To mark the World Day Against Child Labor on June 12, the International Cocoa Initiative (ICI) has released its 2019 Annual Report, showing progress from last year but also examining the results of longer running efforts to tackle child labor.
Faced with a problem as complex as child labor, the ICI says learning from experience, exploring new approaches and adapting to changing circumstances is essential to delivering impact for farming families. With the cocoa sector now threatened by the social and economic impacts of the COVID-19 pandemic, it is more urgent than ever.
ICI’s annual report highlights the activities that have allowed the organization to directly benefit more than 380,000 children since 2015 and calls for those activities to be scaled up across the sector to protect even more children.
Exploring impact: CLMRS and community development
ICI’s 2019 annual report explores two pillars of the ICI’s work to tackle child labor in cocoa: the promotion of responsible supply chain management through Child Labour Monitoring and Remediation Systems (CLMRS) and the tackling of root causes through community development.
As outlined in the report, the CLMRS, implemented with ICI’s partners, has positively impacted over 215,000 children in cocoa-growing communities in Cote d’Ivoire and Ghana since 2015. The systems, embedded in cocoa supply chains and in collaboration with local actors and cocoa cooperatives, work to monitor, identify, prevent and remediate child labor cases, particularly helping companies conduct due diligence in relation to child labor.
Last year, more than 160,000 farmers were targeted by the CLMRS. In addition 41,305 child labor awareness raising sessions were carried out within cocoa farming households and communities, 4,110 community members took part in income-generating activities, and 213 Community Service Groups were trained and equipped, supporting a reduction in child labor by providing farmers with affordable labor. These systems have proven effective at identifying and remediating child labor, with the potential to reduce child labor by up to 50 percent among supported children.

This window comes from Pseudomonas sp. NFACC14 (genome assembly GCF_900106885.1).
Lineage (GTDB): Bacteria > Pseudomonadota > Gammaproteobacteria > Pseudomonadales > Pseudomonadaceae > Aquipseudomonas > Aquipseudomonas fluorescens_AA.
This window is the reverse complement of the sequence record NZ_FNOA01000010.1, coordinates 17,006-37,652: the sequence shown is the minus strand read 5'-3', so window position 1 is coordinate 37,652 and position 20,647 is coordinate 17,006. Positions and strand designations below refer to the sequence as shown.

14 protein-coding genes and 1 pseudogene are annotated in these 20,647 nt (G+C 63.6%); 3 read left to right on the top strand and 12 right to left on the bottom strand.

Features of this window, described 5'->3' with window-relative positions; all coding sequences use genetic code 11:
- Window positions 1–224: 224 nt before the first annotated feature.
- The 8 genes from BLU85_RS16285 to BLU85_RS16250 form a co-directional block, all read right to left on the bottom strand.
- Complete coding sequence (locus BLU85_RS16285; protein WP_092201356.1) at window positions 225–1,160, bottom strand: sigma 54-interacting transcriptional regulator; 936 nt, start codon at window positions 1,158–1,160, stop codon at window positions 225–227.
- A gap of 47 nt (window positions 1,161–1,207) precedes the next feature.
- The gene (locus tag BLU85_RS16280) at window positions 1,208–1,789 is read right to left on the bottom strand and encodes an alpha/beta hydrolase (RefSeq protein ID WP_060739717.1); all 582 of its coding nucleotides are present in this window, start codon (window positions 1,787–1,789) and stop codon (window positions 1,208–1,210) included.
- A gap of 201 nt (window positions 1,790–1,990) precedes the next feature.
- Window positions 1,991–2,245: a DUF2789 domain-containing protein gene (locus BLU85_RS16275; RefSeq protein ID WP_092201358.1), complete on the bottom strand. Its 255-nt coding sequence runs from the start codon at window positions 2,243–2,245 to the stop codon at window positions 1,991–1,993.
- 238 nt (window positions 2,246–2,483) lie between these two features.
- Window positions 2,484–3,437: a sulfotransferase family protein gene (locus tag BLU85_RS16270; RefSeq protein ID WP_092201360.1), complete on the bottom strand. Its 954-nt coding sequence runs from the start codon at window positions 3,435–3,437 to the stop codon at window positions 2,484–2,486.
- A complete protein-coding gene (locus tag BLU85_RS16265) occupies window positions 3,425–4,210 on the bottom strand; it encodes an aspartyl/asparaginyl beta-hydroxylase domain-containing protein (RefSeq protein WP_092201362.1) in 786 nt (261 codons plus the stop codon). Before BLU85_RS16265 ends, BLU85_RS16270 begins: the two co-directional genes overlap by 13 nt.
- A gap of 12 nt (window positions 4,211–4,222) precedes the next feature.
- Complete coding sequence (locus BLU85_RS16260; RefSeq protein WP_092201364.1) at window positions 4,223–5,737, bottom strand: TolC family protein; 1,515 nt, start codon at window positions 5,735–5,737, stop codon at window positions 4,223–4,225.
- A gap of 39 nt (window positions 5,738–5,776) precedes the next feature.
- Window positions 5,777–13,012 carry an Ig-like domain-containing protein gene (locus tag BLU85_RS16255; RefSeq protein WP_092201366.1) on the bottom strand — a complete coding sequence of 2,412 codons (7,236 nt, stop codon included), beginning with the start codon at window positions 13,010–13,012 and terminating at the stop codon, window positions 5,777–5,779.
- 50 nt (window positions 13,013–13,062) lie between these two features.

Community development, the second pillar of ICI’s work, has also proven to be effective. In 2019, a preliminary analysis of ICI’s Community Development Programme carried out between 2015 and 2018, shows a reduction of hazardous child labor of between 20-30 percent in communities in Ghana and Cote d’Ivoire.
Meanwhile, results from the four-year Eliminating Child Labor in Cocoa (ECLIC) project, which ended last year and was funded by the United States Department of Labor, underline the potential benefits for children of sustained community development, with hazardous child labor falling by 37 percent among supported households in 50 communities.
Innovating to go further
Learning and innovation are also now at the heart of ICI’s strategy and, in 2019, ICI’s learning agenda advanced both knowledge and capacity in the cocoa sector.
The publication of research into the link between poor quality education and child labor has shed light on the importance of going beyond the simple issue of access to schooling. And research into child labor risks at the community level led to the development of a practical new tool, the Child Labour Risk Calculator, to support actors in the cocoa sector simplify the process of targeting development assistance to those communities most in need.
Further innovation projects are ongoing to estimate child labor risk at the household level, which will then be integrated into existing monitoring systems to drive efficiency. ICI is also working to better respond to the risk of forced labor through a pilot project launched last year in Ghana that aims to help companies and other actors understand, prevent and mitigate forced labour where risks are most pronounced.
“Now more than ever, we need to advance our thinking, drive innovation, adapt our tools and build capacities,” said Nick Weatherill, ICI’s executive director. “When the resilience and livelihoods of cocoa communities are increasingly threatened, and when these pressures are expected in turn to increase the risks to children, we need to capitalise on the positive results we’ve achieved and double down on our efforts to take them to scale. The impacts we’ve shown from our CLMRS and community development work are highly encouraging, and so too is the growing commitment from all actors in the sector. It’s now imperative that we all unite behind a common purpose of reaching every child at-risk, and building systems in the supply chain, through national services and in communities that protect them.”
With the end of ICI’s 2015-2020 strategy in sight, a new strategy is being developed that will place even greater emphasis on this imperative of scaling up impact.